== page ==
Worldwide PC shipments totalled 68.6 million units in the fourth quarter of 2018, a 4.3% decline from the fourth quarter of 2017.
This is according to preliminary results by market analyst firm Gartner, which notes that for the year, 2018 PC shipments surpassed 259.4 million units, a 1.3% decline from 2017.
Gartner analysts say there were signs for optimism in 2018, but the industry was impacted by two key trends.
"Just when demand in the PC market started seeing positive results, a shortage of CPUs [central processing units] created supply chain issues. After two quarters of growth in 2Q18 and 3Q18, PC shipments declined in the fourth quarter," says Mikako Kitagawa, senior principal analyst at Gartner.
"The impact from the CPU shortage affected vendors' ability to fulfil demand created by business PC upgrades. We expect this demand will be pushed forward into 2019 if CPU availability improves.
"Political and economic uncertainties in some countries dampened PC demand. There was even uncertainty in the US, where the overall economy has been strong, among vulnerable buyer groups, such as small and midsize businesses. Consumer demand remained weak in the holiday season. Holiday sales are no longer a major factor driving consumer demand for PCs."
According to Gartner, the top three vendors boosted their share of the global PC market as Lenovo, HP and Dell accounted for 63% of PC shipments in the fourth quarter of 2018, up from 59% in the fourth quarter of 2017.
It points out that Lenovo surpassed HP to move into the number one position in the global PC market in the fourth quarter of 2018.
A major factor for Lenovo's share gain was credited to a joint venture with Fujitsu formed in May 2018, Gartner explains, adding that Lenovo also had a strong quarter in the US. The company has recorded three consecutive quarters of double-digit year-over-year shipment growth, despite the stagnant overall market.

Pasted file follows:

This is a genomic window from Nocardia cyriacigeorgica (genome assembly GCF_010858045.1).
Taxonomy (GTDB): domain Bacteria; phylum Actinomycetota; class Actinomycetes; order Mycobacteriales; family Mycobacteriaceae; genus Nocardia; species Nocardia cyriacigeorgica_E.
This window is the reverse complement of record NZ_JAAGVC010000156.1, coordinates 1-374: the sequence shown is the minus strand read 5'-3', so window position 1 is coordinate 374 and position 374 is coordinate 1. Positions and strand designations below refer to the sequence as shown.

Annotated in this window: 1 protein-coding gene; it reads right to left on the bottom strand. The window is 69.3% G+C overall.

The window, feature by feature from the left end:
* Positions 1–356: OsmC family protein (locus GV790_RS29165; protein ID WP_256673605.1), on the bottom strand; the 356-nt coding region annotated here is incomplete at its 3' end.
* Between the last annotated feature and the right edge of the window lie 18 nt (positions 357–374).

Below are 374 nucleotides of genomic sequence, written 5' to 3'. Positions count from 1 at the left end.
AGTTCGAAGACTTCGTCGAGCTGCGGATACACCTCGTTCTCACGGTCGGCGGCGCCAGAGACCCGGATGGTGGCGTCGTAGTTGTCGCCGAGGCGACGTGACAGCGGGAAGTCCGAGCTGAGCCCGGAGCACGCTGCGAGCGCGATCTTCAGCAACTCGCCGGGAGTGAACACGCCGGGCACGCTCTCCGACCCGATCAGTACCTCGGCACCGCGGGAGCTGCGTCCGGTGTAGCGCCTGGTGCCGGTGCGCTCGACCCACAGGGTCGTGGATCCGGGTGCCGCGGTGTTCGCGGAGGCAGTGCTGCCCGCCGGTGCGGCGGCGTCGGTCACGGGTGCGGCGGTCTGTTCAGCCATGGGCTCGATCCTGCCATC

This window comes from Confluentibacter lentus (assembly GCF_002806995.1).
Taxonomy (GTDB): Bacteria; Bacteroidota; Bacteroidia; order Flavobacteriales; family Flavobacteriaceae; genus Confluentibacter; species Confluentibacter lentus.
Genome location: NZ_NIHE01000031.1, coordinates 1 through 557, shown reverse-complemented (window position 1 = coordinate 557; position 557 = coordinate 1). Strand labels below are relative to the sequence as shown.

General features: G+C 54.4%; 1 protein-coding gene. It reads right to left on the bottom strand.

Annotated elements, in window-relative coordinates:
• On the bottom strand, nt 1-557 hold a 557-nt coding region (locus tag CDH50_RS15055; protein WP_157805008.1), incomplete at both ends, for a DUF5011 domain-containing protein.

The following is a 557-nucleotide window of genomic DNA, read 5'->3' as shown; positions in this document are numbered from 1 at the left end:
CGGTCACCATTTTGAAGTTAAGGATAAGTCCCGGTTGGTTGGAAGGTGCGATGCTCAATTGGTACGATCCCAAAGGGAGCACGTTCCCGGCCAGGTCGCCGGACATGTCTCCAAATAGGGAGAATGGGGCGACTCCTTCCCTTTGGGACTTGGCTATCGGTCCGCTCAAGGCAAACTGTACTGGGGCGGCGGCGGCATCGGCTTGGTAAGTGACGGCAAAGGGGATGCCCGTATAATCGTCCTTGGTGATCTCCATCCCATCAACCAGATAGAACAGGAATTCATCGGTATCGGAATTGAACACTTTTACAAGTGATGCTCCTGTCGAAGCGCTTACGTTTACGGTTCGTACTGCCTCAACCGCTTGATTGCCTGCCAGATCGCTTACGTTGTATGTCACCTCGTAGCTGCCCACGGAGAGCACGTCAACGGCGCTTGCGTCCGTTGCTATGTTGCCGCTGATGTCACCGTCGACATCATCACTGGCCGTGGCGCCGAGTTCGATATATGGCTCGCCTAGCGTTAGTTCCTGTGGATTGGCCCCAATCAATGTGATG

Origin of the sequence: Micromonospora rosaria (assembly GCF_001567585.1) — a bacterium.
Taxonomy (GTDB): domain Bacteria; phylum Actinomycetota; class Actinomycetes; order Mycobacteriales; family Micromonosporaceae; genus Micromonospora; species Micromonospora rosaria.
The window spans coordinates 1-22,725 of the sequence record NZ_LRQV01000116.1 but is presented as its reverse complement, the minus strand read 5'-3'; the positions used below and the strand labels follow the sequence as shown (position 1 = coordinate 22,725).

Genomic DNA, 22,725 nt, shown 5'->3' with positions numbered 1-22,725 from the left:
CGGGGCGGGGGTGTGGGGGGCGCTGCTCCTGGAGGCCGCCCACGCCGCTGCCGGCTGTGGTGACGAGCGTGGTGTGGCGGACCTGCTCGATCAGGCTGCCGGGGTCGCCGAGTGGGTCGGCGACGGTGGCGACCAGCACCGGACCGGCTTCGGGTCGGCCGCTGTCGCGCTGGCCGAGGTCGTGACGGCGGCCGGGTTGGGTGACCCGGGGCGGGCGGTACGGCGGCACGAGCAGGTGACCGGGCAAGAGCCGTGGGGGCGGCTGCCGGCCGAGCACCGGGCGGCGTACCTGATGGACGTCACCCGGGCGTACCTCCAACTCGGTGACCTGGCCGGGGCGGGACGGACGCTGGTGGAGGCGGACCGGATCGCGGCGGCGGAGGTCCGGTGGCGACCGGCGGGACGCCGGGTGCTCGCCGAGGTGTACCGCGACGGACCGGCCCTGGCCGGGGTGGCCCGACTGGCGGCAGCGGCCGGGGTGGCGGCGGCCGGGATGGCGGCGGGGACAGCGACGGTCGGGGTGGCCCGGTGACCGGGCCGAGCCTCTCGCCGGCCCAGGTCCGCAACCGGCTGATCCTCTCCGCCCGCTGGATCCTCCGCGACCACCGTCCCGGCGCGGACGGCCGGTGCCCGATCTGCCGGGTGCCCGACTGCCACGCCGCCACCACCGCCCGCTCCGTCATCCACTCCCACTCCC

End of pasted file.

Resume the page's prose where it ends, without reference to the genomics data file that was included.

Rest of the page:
PC shipments in EMEA totalled 20.9 million units in the fourth quarter of 2018, a 3.8% decline year over year, the market analyst firm says.
It notes there were some positive signs, such as Western Europe's demand for desktops and ultramobiles that fuelled small and midsize business shipments, while the government sector also benefited from further Windows 10 renewals.
Demand in Russia continued to recover, as well as in some parts of Eastern Europe, such as the Czech Republic and Hungary. However, demand was not strong enough to offset declining shipments to consumers, Gartner says.
The Asia/Pacific PC market totalled 24.2 million units in the fourth quarter of 2018, a 4.6% decline from the fourth quarter of 2017, the firm says.
Due to uncertainties of the US-China trade relations, and the volatile equity market, there was cautionary demand, especially among consumers and the small and midsize business segment, it notes.
In the fourth quarter of 2018, PC shipments in China declined 2.5% year over year, but shipments grew 5.6% sequentially.
For the year, worldwide PC shipments totalled 259.4 million units in 2018, a 1.3% decrease from 2017, says Gartner, explaining this was the seventh consecutive year of global PC shipment decline, but it was less steep compared with the past three years.
"The majority of the PC shipment decline in 2018 was due to weak consumer PC shipments. Consumer shipments accounted for approximately 40% of PC shipments in 2018 compared with representing 49% of shipments in 2014," Kitagawa says.
"The market stabilisation in 2018 was attributed to consistent business PC growth, driven by the Windows 10 upgrade."